9.2 Diffuse Reflection
One of the simplest BRDFs is the Lambertian model, which describes a perfect diffuse surface that scatters incident illumination equally in all directions. It is a reasonable approximation to many real-world surfaces such as paper or matte paint. The Lambertian model captures the behavior of such diffuse materials relatively well, though the approximation tends to perform worse for light arriving at a grazing angle, where specular reflection causes a noticeable deviation from uniformity. (Microfacet models such as those presented in Section 9.6 can account for such effects.)
It is interesting to note that surfaces created from polytetrafluoroethylene (PTFE) powder are known to be particularly good Lambertian reflectors. They are commonly used to calibrate laboratory equipment for this reason.
The constructor takes a reflectance spectrum R with values in the range that specify the fraction of incident light that is scattered.
The reflection distribution function is just a constant, though it requires a normalization factor equal to so that the total integrated reflectance equals .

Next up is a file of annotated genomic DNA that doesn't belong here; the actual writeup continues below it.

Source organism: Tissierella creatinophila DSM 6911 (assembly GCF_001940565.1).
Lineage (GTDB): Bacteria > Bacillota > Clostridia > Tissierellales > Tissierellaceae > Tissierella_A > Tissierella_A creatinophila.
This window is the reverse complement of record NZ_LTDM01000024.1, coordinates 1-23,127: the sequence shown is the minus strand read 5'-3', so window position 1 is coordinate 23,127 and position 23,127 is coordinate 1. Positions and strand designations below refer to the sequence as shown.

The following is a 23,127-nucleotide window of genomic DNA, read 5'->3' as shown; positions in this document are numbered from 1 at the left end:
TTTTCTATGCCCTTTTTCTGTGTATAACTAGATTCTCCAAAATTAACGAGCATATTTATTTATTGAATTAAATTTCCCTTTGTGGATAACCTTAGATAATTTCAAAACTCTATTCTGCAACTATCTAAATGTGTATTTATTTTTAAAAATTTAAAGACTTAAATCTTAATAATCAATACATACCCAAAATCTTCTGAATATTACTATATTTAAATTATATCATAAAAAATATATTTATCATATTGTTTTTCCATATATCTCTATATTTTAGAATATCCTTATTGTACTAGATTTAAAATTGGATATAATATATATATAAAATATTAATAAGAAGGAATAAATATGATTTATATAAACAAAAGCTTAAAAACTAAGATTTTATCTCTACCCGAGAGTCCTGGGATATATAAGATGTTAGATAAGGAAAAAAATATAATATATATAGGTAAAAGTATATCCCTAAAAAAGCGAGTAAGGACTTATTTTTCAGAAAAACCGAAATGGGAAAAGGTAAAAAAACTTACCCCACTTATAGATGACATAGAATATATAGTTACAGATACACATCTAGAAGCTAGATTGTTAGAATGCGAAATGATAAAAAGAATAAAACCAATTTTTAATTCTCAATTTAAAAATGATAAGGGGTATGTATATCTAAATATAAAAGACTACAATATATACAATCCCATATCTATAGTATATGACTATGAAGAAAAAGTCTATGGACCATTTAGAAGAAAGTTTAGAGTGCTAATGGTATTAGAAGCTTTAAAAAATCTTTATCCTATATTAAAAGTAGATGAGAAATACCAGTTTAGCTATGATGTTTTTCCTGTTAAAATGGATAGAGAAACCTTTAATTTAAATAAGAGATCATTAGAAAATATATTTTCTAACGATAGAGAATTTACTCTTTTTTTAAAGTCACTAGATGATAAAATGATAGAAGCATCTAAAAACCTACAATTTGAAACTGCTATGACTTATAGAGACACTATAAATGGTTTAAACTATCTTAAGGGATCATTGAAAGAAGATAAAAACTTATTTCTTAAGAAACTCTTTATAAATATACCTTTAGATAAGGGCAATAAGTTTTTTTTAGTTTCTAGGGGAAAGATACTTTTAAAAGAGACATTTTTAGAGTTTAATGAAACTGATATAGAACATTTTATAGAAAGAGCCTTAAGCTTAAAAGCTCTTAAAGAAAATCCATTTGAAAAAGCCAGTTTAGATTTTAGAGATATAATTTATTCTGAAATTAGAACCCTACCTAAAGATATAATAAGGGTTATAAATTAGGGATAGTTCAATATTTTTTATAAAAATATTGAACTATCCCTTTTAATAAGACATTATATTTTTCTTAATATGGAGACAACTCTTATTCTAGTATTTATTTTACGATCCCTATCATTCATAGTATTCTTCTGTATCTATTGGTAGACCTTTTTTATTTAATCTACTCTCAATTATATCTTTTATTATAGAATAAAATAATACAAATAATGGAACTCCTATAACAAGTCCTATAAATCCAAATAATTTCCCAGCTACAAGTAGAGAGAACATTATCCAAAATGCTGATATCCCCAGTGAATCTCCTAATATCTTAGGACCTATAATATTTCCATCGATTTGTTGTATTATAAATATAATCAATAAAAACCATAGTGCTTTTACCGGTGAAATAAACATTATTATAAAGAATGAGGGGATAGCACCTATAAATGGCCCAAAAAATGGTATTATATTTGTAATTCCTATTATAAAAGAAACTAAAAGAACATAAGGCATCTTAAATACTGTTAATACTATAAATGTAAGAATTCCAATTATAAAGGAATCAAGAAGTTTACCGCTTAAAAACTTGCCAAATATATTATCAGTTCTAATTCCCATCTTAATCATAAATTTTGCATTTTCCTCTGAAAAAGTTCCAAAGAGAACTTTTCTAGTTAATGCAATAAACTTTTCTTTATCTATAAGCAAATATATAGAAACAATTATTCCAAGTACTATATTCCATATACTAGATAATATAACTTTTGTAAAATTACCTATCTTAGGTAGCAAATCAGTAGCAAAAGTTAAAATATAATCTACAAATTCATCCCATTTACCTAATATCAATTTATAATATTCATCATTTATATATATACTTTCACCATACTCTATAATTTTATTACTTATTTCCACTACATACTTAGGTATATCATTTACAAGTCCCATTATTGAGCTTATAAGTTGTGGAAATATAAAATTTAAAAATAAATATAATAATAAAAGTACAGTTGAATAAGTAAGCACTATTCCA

With this correction, the f() implementation is given by
The sampling function returns an invalid sample if the caller specified that reflection components of the BSDF should not be sampled. Otherwise, it draws a direction from a suitable distribution and returns all the sample-related information via a BSDFSample instance.
Working in a canonical reflection coordinate system greatly simplifies the central sampling step: in particular, a direction generated by SampleCosineHemisphere() can be directly used, and we must only pay attention that wo and wi lie in the same hemisphere, as indicated by wo.z and wi.z.
Although the Lambertian BRDF is uniform over the hemisphere, BSDFs are sampled in the context of the light transport equation, (1.1), where the BSDF is multiplied by the incident radiance and a cosine factor. It is worthwhile for BxDFs to include the cosine factor in their sampling distribution if possible; see Figure 9.4, which compares uniform and cosine-weighted hemisphere sampling for the DiffuseBxDF.
The PDF() method just needs to ensure that the caller has included reflection in the types of scattering that it is interested in and that the two directions both lie in the same hemisphere.